«Scientific Myth-Conceptions DOUGLAS ALLCHIN Minnesota Center for the Philosophy of Science and Program in History of Science and Technology, ...»
Mix celebration with critique. Scrutinize retrospective science-made. Revive science-inthe-making. Explain error without excusing it. And above all respect historical context (see Case 5). (Note that these maxims focus on the rhetoric of science stories rather than on the “nature of science” directly.) For those who like mnemonic devices, one may express the “SOURCE” of the problem and the “SOURCE” of the solution as summarized in Figure 2. Thus, while we may not ever eradicate mythic narratives about science, one might nevertheless be able to neutralize them. Analytical tools empower teachers to recognize myths and regulate their effect.
Figure 2. Comparison of sample features characterizing mythic history and history that portrays nature of science more informatively, using the mnemonic “SOURCE.
” 348 ALLCHIN Second, teachers may beneﬁt from alternative stories of science that break the norms of the mythic structure and hence begin to expose the conventions at work. One core of the mythic architecture is a simple narrative formula for science
Viewing scientiﬁc methods as foolproof is a caricature, of course. Science proceeds by trial and error, we often hear. Everyone seems willing to acknowledge that science is fallible. This means, of course, acknowledging that scientists can err. It means acknowledging honestly that good scientists can err—even Nobel Prize winners (Darden, 1998). We cannot gently excuse the errors or explain them away, as in the myths. Nor can we cast all mistakes in science as fraud or as aberrant pathology (e.g., Dolby, 1996; Langmuir, 1989; Rousseau, 1992; Youngson, 1998). It is not just that scientists lapse from some ideal method. The “right” methods do not always yield right ideas. Sometimes
right methods ⇒ wrong conclusion
Hence, even a single case of fallibility, well articulated, may serve as a corrective to the mythic caricature. Ideally, educators should introduce some histories that chronicle how evidence at one time led reasonably to conclusions that were only later regarded as incorrect (Hagen, Allchin, & Singer, 1996, pp. 116– 127). This is how teachers can explain the limits of science without vague handwaving about skepticism or tentativeness. They must help undo the myth-conception and show how doing science can, on occasions, lead to error. We must explain the error, not excuse it (Allchin, 2001b). Ideally, educators will also show what allowed scientists later to recognize a mistake and remedy it. Narratives of error and recovery from error, I claim, convey both what justiﬁes and what limits scientiﬁc conclusions.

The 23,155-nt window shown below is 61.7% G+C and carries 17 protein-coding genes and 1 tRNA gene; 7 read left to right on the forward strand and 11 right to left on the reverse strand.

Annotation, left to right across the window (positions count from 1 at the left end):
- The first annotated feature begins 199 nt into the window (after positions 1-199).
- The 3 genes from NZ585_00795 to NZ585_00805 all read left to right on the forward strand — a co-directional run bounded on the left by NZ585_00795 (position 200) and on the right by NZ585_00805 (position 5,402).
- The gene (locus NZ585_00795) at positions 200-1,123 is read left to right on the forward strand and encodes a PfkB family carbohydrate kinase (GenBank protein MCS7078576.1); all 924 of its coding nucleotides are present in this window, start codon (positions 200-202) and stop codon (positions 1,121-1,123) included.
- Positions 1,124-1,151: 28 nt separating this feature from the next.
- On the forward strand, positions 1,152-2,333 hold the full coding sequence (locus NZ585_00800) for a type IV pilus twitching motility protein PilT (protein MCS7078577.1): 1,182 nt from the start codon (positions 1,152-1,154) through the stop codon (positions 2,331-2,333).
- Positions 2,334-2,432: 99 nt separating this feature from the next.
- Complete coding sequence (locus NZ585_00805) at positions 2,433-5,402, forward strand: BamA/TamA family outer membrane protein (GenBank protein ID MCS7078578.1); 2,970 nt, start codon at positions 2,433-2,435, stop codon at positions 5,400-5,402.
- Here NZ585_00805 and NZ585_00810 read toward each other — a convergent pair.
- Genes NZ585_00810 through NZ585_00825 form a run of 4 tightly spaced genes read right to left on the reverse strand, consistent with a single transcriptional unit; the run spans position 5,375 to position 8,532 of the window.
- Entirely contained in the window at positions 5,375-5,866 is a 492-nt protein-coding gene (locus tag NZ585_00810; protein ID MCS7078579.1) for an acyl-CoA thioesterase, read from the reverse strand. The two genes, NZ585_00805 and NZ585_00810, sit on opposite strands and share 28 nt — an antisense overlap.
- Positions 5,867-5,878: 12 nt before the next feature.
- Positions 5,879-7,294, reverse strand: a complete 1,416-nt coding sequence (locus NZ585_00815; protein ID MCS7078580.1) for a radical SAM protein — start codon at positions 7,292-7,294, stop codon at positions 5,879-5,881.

Myths of science are unquestionably seductive. They tempt the teacher eager to engage students. They entertain. On the surface, they seem to inform. These are reasons why the mythic forms of the history of science already haunt the classroom and our culture at large.
But they are misleading. They do not promote understanding of the process of science or nature of science. Contrary to reform claims (see Introduction), having more of them solves nothing.
We need to promote less mythic narrative frameworks instead. While less monumental, they may still be equally dramatic and humanly inspiring. While less idealized, they may still serve as modest exemplars (in concert with others) for understanding the process of science.
Other rhetorical devices may evoke responses: the excitement of opportunities, the suspense of persistent uncertainty, the reward of hard work, the surprising signiﬁcance of “trivial” events, the tension of even-handed debates, the tragic consequences of human limitations, and the aesthetic of resolving error. The new stories will celebrate insight achieved through perseverance, creative interpretation of evidence, and shrewd insights enabled by depth of experience. They will reﬂect how scientiﬁc conclusions are assembled, how they are challenged, how error can occur and how knowledge is sometimes revised. Alternative narratives of science need not reduce the greatness of scientiﬁc achievement. But, ideally, they will also portray equally both the foundations and limits of scientiﬁc authority and foster deep understanding of the nature of science. Effective histories of science will avoid engendering myth-conceptions.
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